Why standardized descriptions are so important for your organization?

Let me start with a question, how would you describe your name shortly ? I cannot imagine the scenario where your short description of the name matches with multiple people and who to recognize for. A good description goes a long way – no pun intended. Whether it makes sense for everyone is a whole another matter. This is much more important in the field of engineering. For example, metric vs. imperial: a battle for the ages.

Let’s cut right to the chase. Standardized part descriptions in the engineering industry are the universal language that helps everyone understand what they’re talking about. Imagine if every engineer had a unique way of describing a simple screw or a bolt. Chaos, right? I mean, more chaos than it already is.

Having standardized part descriptions is like having a common language that everyone can interact with. A ‘Lingua Franca’, if you will. It makes communication clearer and more efficient, especially in a global industry where people from different backgrounds and countries work together. Think of it as the blueprint for avoiding confusion and mistakes in designs, manufacturing, and procurement. It ensures that whichever country you are from or whatever language you speak, an “M6 x 20 Hex Bolt” means the same thing. Let’s not involve grade and length now.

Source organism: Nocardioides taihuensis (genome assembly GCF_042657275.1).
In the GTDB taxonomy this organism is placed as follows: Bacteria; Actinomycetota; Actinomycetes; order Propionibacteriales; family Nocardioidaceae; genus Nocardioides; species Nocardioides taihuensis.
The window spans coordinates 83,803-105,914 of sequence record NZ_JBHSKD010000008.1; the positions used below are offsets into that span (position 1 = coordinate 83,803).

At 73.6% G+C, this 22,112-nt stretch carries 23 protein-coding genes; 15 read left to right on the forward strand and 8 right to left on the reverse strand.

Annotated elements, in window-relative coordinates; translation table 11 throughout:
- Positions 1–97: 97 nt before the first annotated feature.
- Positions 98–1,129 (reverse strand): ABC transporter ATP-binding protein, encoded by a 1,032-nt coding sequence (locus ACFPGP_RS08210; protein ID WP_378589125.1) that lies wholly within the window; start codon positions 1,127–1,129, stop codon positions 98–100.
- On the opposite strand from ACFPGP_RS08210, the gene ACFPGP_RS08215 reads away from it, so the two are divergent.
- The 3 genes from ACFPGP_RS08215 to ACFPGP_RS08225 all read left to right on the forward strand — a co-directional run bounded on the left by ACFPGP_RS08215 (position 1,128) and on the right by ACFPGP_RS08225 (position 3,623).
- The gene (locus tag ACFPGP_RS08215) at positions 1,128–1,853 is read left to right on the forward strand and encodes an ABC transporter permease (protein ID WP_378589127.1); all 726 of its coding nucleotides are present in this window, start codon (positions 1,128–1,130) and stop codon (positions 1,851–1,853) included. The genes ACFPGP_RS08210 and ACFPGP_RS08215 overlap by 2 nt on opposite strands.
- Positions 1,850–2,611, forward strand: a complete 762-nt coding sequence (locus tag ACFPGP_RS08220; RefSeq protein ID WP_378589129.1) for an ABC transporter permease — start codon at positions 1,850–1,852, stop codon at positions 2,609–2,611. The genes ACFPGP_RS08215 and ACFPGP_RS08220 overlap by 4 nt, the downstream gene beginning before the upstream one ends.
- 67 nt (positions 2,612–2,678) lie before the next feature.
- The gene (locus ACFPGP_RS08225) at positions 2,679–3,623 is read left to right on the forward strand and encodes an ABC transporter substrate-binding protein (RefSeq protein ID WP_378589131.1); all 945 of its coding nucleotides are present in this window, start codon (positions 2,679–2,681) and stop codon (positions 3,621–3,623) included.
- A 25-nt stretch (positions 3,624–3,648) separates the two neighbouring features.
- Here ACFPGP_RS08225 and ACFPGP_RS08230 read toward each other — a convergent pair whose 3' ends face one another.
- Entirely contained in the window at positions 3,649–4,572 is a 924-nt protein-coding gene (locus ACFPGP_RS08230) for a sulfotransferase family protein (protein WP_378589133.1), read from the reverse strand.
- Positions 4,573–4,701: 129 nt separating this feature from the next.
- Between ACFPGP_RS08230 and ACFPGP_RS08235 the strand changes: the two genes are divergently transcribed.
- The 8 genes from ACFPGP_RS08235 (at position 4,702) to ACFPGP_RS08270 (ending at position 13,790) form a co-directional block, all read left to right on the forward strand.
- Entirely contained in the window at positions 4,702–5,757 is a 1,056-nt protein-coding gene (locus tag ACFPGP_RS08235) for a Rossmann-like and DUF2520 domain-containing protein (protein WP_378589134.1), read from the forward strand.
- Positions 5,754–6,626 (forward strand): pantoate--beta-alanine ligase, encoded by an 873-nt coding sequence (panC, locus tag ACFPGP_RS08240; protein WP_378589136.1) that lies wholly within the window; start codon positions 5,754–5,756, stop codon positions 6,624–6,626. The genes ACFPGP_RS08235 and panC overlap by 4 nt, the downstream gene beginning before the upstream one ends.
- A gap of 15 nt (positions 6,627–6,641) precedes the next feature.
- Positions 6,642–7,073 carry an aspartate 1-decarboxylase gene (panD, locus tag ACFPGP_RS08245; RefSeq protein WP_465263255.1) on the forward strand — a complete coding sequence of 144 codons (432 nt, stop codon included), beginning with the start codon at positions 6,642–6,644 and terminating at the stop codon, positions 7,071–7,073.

But why does it matter to have standardized descriptions for items across the world? What does that bring to the table? For starters, without standard descriptions, people might use different terms to refer to the same thing. Imagine one person calling it a “mobile” and another calling it a “smart chip”. Both are correct, but neither can understand the other person without some additional insight.

I’m sure you’ve seen the game where someone draws something on a whiteboard and others try to guess what it is. What looks like a tiger to you may look like a cat to someone else. They’re both cats, but you get the idea, right? Even with all sorts of standards and documentation in place, there are still miscommunications, errors in design and supply chain nightmares. The list goes on…

All this results in so much wasted time, effort, inconsistencies, and inefficiencies. Just imagine the compliance and regulation issues one might face. There are so many documentation issues, which are simply nightmare fuel. My throat goes dry just thinking about it. Global collaboration is another major issue in today’s world. Creating a manual that works is already a momentous task. Now you must create several manuals to cater to people from several parts of the world. All that time and money could be put into something far more important, like Taco Tuesday.

Standardized part descriptions are like the glue that holds the engineering world together, making everything smoother, more efficient, and less prone to chaos. Like salt, whose presence in the right amount goes unnoticed but either more or less spoils the flavour overall.

Plus, it helps with things like quality control and compliance. If a certain part is needed to meet certain safety standards or performance requirements, having a standardized description ensures that everyone is on the same page.

In a nutshell, it’s all about making sure that engineers and other professionals can communicate effectively, avoid mix-ups, and build stuff that works like a charm. A fever dream, indeed!